Diary meetings – trying to keep track of what 3 people are doing, rather than just having my own plan for the week.

Being identified as one of a group of religious sisters – and pretty awesome ones! Having people greet me very warmly when they realise who I am with.

Receiving cards and gifts from people who are strangers to me but who have heard about me and been praying for me. Amazing to be supported by so much prayer.

Having much more time with other people and having time to just hang around and chat… rather than rushing around at work, trying to do everything in as short a time as possible, and then having to study for exams or complete assignments during a lot of my spare time.

Lunch breaks in the office – for a whole hour, uninterrupted – sitting around a table to eat with lots of other people, having a leisurely chat and sharing random food – quite a novelty for a doctor!

Less spare time – paradoxically – because most of an evening or weekend would be prayer or community time rather than my time to do with as I wish.

There is still so much for me to learn and figure out. Bit by bit things are falling into place.

Please keep me in your prayers and feel free to send me any prayer requests! We have a ‘book of intentions’ to write down the names of people and situations that we pray for daily.

God bless,

Jess x

St Anthony Mary Claret

October 24, 2014

Claretian archbishop and founder. Anthony was born in Salient in Catalonia, Spain, in 1807, the son of a weaver. He took up weaving but then studied for the priesthood, desiring to be a Jesuit. Ill health prevented his entering the Order, and he served as a secular priest. In 1849, he founded the Missionary Sons of the Immaculate Heart of Mary, known today as the Claretians, and the Apostolic Training Institute of the Immaculate Conception, Claretian nuns. From 1850 to 1857, Anthony served as the archbishop of Santiago de Cuba, Cuba. He returned to the court of Queen Isabella II as confessor, and went into exile with her in 1868. In 1869 and 1870, Anthony participated in the First Vatican Council. He died in the Cistercian monastery of Fontfroide in southernFrance on October 24, 1870. Anthony Mary Claret had the gift of prophecy and performed many miracles. He was opposed by the liberal forces of Spain and Cuba and endured many trials.

Anthony Claret was a truly remarkable, dynamic and holy man who founded the Congregation that today bears his name – the Claretian Missionaries, the Sons of the Immaculate Heart of Mary. Although he died over a century ago, yet the impact of his life and his burning concern for the spiritual and physical well-being of all people – especially the poor – make him much more than just an honoured memory.

Intense love for God and people was the force that drove St Anthony Mary Claret through out his life. ‘Fire’ was the word he used to describe the love that launched him on an endless sea of projects, and that gave him the sustaining power to keep them all going. He draws a pen-picture of his ideal: ‘A Son of the Immaculate Heart of Mary is a man on fire with love, who … strives by all means possible to set the whole world on fire with God’s love.’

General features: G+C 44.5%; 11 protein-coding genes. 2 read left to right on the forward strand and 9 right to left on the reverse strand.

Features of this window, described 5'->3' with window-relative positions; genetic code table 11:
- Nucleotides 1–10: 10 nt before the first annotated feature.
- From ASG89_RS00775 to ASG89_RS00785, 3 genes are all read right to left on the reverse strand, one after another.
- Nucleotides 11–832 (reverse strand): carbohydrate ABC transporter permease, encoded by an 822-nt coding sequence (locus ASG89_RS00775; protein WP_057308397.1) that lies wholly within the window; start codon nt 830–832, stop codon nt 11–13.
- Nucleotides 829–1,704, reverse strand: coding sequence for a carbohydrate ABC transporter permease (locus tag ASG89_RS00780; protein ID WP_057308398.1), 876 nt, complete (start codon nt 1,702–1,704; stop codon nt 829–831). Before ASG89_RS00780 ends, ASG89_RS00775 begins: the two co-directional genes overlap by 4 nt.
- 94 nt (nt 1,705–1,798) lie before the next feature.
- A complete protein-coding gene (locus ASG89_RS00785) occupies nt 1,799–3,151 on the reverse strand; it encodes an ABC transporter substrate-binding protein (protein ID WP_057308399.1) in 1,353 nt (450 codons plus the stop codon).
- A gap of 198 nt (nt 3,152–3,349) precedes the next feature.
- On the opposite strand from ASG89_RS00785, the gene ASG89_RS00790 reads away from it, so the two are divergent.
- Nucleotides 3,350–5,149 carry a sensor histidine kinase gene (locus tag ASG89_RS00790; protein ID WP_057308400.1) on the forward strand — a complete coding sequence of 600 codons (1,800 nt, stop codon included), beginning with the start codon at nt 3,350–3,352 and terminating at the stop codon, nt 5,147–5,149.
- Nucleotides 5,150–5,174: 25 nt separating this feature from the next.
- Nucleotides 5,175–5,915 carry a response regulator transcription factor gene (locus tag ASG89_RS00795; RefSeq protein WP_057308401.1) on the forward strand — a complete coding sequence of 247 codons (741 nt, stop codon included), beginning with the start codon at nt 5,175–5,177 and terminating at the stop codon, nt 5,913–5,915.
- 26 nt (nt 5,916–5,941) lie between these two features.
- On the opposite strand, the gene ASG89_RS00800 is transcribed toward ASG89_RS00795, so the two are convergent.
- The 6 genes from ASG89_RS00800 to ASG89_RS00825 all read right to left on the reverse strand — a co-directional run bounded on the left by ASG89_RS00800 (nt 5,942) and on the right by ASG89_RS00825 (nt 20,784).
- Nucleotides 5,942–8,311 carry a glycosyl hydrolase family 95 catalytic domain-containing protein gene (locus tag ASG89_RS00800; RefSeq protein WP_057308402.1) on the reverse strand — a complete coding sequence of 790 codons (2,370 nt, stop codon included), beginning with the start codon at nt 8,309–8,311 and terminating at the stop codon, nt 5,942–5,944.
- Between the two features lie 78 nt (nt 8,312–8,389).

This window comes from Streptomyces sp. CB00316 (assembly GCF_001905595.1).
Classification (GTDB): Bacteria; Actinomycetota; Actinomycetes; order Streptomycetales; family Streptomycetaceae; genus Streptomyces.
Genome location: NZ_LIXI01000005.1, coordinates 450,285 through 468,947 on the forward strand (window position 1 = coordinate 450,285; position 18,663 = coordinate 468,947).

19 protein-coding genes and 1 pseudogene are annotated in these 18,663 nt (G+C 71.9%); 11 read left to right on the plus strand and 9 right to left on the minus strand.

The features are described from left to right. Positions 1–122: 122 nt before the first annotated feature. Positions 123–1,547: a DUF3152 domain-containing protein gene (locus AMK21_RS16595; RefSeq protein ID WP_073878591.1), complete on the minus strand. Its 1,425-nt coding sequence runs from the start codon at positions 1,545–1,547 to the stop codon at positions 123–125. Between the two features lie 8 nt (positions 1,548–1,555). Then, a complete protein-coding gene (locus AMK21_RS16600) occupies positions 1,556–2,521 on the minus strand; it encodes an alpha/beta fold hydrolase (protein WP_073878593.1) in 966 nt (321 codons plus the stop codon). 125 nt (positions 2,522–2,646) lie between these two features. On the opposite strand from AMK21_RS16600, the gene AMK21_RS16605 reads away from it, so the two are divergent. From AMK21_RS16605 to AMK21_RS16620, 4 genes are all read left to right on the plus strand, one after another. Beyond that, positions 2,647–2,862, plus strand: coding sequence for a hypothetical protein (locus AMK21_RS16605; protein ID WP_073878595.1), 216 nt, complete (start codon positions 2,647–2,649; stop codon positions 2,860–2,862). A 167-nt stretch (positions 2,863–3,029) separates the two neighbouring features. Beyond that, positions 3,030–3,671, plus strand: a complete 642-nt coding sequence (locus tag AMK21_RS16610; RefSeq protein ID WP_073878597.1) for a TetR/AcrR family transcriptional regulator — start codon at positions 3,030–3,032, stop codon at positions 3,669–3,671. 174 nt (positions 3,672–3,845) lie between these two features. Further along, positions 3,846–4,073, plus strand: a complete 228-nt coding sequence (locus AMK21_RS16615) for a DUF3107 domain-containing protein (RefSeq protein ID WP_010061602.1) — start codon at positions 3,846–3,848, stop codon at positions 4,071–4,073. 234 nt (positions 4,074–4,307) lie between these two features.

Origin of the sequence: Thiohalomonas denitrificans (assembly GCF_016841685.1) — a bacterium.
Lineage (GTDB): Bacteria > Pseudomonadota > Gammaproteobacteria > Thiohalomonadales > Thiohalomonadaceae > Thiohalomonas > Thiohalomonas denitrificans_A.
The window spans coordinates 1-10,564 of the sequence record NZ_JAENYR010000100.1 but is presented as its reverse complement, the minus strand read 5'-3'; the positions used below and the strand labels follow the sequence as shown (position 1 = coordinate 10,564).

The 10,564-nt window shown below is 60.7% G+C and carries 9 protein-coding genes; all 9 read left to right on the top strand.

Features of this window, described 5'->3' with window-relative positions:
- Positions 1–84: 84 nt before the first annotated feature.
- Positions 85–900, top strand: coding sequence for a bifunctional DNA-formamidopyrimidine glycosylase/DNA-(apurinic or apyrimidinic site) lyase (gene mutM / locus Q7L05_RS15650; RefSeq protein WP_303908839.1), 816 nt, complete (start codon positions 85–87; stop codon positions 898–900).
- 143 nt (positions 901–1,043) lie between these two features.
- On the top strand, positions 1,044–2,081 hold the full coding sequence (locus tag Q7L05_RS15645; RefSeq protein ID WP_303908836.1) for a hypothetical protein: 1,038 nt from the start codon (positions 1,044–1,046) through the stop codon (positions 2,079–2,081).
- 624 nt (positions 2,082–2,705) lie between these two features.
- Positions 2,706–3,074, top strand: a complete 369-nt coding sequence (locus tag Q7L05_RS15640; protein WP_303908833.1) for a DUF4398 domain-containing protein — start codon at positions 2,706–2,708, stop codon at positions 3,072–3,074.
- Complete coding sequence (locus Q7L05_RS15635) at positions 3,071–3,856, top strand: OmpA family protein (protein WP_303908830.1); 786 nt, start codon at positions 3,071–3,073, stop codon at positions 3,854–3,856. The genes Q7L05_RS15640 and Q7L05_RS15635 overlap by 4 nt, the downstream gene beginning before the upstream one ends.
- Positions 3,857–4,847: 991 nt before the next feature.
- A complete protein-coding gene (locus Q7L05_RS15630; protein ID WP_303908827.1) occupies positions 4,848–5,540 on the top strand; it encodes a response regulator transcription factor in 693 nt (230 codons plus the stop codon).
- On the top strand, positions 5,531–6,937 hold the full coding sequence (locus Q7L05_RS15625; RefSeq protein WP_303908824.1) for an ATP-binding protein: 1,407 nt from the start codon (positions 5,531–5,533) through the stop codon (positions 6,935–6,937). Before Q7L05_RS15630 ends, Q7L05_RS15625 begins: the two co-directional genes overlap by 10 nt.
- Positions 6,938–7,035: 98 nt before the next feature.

St Francis of Assisi

October 4, 2014

Saint Francis of Assisi (born Giovanni Francesco di Bernardone; 1181/1182 – October 3, 1226) was an Italian Catholic friar and preacher. He founded the men’s Franciscan Order, the women’s Order of St. Clare, and the lay Third Order of Saint Francis. St. Francis is one of the most venerated religious figures in history.


Francis was the son of a wealthy cloth merchant in Assisi, and he lived the high-spirited life typical of a wealthy young man, even fighting as a soldier for Assisi. While going off to war in 1204, Francis had a vision that directed him back to Assisi, where he lost his taste for his worldly life. On a pilgrimage to Rome, Francis begged with the beggars at St. Peter’s. The experience moved him to live in poverty. Francis returned home, began preaching on the streets, and soon amassed a following. His order was endorsed by Pope Innocent III in 1210. He then founded the Order of Poor Clares, which was an enclosed order for women, as well as the Third Order of Brothers and Sisters of Penance. In 1219, he went to Egypt where crusaders were besieging Damietta, hoping to find martyrdom at the hands of the Muslims. By this point, the Franciscan Order had grown to such an extent that its primitive organizational structure was no longer sufficient. He returned to Italy to organize the order. Once his organization was endorsed by the Pope, he withdrew increasingly from external affairs. In 1223, Francis arranged for the first Christmas manger scene. In 1224, he received the stigmata, making him the first person to bear the wounds of Christ’s Passion. He died in 1226 while singing Psalm 141.

On July 16, 1228, he was pronounced a saint by Pope Gregory IX. He is known as the patron saint of animals, the environment and one of the two patrons of Italy (with Catherine of Siena), and it is customary for Catholic and Anglican churches to hold ceremonies blessing animals on his feast day of 4 October.